COLUMN: What every parent needs to know about teacher job action

 Cathy Cove is a 26-year resident of Goderich and active member of its environmental committee. She is a  freelance writer and co-author of Not Like Any Other Sunday. She writes in Bullet News Huron about subjects that pique her interest.


The last threat of job action by a teachers’ union came in 2004 when the Elementary Teachers’ Federation of Ontario (ETFO) started a badly executed war with the government over increased preparation time.

It began like clockwork as students were heading back to school from summer vacation and the battle ramped up throughout the school year.

It did not exactly end well for the elementary teachers as then education minister Kathleen Wynne called their bluff, leaving ETFO to settle for less than what it wanted.

For its part the provincial government was singing a chorus of education peace-in-our-time and hoping that teacher union leadership would be satisfied enough to continue its support at election time.


In the past weeks, EFTO announced that it would launch job actions in December that would impact all Ontario elementary schools.

The Ontario Secondary School Teachers’ Federation (OSSTF) announced that effective Dec. 10a withdrawal of voluntary and extra-curricular activity by all its members will commence.

Parents feel some sympathy for their children’s teachers.

“Teacher’s opinions at the individual classroom level don’t matter much – it’s all about what those at the top of their union say.  I know they are teaching for the right reasons. I know they love our kids and don’t like what’s happening any more than we do,” said a parent with two children in elementary school who wishes not to be named.

It’s most disturbing that EFTO union leadership is now threatening punishment of fines up to $500 per day if their members don’t follow the leaders. By any definition, those are the same types of bullying tactics we denounce when demonstrated by children.

Parents would like nothing better than for both sides to find a way to settle their differences without students being caught in the cross fire.

While recognizing that unions have the collective right to strike, the parent feels that the union needs to concede that the banking of sick days and wage issues is completely out of touch with the reality of today’s local economy, jobless and poverty rates.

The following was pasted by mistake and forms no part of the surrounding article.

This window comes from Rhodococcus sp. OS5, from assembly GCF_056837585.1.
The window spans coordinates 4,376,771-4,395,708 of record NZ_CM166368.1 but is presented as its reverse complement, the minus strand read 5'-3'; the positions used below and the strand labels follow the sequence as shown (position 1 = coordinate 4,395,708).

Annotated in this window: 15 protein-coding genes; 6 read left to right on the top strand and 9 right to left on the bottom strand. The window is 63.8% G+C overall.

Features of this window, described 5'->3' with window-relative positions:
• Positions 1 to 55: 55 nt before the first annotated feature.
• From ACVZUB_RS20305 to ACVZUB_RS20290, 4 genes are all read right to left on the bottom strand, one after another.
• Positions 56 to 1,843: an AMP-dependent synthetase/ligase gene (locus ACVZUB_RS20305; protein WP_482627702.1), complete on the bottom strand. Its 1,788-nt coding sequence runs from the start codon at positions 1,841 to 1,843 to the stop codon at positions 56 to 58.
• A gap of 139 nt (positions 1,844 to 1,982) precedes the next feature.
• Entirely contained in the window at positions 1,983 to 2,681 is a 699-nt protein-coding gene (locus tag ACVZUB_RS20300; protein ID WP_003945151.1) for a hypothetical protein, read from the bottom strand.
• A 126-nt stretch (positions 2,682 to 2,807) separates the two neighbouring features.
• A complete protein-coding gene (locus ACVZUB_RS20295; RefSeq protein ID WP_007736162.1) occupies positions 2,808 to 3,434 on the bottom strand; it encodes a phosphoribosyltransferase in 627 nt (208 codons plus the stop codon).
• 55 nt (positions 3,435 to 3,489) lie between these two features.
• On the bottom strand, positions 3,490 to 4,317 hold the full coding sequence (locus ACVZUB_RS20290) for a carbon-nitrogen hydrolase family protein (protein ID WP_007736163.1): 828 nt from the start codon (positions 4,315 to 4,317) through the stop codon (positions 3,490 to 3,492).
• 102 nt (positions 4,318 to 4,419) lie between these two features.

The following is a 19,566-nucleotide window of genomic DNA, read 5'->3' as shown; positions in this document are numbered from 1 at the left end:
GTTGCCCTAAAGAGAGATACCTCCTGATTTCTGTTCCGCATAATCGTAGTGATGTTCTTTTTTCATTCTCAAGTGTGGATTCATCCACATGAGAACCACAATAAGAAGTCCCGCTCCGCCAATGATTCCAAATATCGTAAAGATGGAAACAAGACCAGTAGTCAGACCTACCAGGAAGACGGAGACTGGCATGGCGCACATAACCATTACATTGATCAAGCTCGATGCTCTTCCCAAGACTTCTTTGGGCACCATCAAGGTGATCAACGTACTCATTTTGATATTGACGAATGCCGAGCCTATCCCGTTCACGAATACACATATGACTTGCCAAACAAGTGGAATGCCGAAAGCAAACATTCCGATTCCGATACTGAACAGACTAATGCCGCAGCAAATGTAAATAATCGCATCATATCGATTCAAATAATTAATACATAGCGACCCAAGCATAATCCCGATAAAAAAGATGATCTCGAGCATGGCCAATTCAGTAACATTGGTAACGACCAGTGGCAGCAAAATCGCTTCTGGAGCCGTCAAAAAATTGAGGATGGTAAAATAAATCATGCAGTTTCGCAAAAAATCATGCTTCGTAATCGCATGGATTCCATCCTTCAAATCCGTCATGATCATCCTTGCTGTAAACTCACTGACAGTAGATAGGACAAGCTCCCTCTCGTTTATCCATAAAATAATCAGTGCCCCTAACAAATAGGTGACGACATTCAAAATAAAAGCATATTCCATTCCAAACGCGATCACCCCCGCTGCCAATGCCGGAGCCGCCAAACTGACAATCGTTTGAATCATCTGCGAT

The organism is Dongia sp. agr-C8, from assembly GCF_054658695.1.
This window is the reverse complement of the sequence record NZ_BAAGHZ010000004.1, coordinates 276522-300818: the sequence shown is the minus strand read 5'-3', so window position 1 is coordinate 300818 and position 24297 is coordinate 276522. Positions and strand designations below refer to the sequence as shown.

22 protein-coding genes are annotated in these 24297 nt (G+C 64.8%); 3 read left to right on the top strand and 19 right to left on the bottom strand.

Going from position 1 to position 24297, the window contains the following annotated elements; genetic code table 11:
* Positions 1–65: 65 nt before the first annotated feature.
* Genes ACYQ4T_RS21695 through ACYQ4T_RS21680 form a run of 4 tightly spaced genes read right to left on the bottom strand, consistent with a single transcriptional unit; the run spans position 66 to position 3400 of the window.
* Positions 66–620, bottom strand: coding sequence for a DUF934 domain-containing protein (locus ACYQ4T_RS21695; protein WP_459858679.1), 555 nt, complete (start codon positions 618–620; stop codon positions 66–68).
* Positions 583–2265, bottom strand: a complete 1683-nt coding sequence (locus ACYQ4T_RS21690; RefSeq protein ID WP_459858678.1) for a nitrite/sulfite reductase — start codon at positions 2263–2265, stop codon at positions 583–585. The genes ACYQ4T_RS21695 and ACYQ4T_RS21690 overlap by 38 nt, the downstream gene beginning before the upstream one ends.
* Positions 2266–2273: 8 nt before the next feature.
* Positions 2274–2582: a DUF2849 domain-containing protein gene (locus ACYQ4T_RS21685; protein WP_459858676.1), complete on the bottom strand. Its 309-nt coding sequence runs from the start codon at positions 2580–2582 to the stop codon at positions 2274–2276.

“Sadly, it feels like our education system is right on the brink of political disaster. It’s going to take a lot to bring it back to some sort of peace between both sides. I honestly don’t know what it will take to make that happen or how high the cost will be to our children. They certainly don’t deserve to be caught in the middle and working or stay-at-home, struggling parents don’t deserve to be caught in the middle either, but as we all know, politics are never that simple,” concluded the parent.

School boards are doing their best in trying to prepare parents and families for the potential disruption.

Some are offering tips to parents on homework or project ideas, while others are trying to keep parents and public informed of pending job actions in a timely manner so parents might find other child care options.

Parents who have weathered more than a few job actions and/or strikes by public education teacher unions in the past have some advice for those parents new to the experience.

Pat Middleton reminds parents to check with your child’s teacher before assuming that something is cancelled.  Not all teachers take part in a job action to the same degree. Try to keep a positive relationship with teachers even though you may not agree with what’s going on. Find activities outside of school to get your child involved in. Often municipal recreation and or day cares will offer events to help parents out.

If you’re worried about your child academically and the teacher can’t help, parents will have to find a way to help them outside of the system. That applies to a strike or job action situation.

Sometimes government and teacher unions like to downplay job actions by suggesting that parents are getting used to the stress of classroom disruptions. No parent EVER gets used to this! The reality is more likely that parents are sick to death of it and with every new threat to a disruptive school year comes the ever-increasing move by parents to do whatever it takes to help their children.

Parents often come to the conclusion that the only way to avoid the stress of continued classroom disruption is to explore their options, demand more support through choice and do what’s best for their children.

“Parents need to know that there are alternatives to the constant threat of strikes and job actions. It’s time to demand the tools that would allow parents to choose any school for their children whether public or private,” says Doretta Wilson, executive director of the Waterloo based Society for Quality Education.

“The ability to vote with their feet is a powerful incentive for both government and unions to get their houses in order and to stop holding our children hostage every time.”

By educating parents on their rights within the system as well as what their education options may be, we lessen the effects of students being used as pawns in the labour vs. government crossfire.

If parents are willing to accept the labour wars within the public system, that’s totally acceptable. That is the individual choice of the vast majority of parents in Ontario.

If we’re not all willing to side with the students we all lose.


Written by on December 5, 2012 in Uncategorized - No comments

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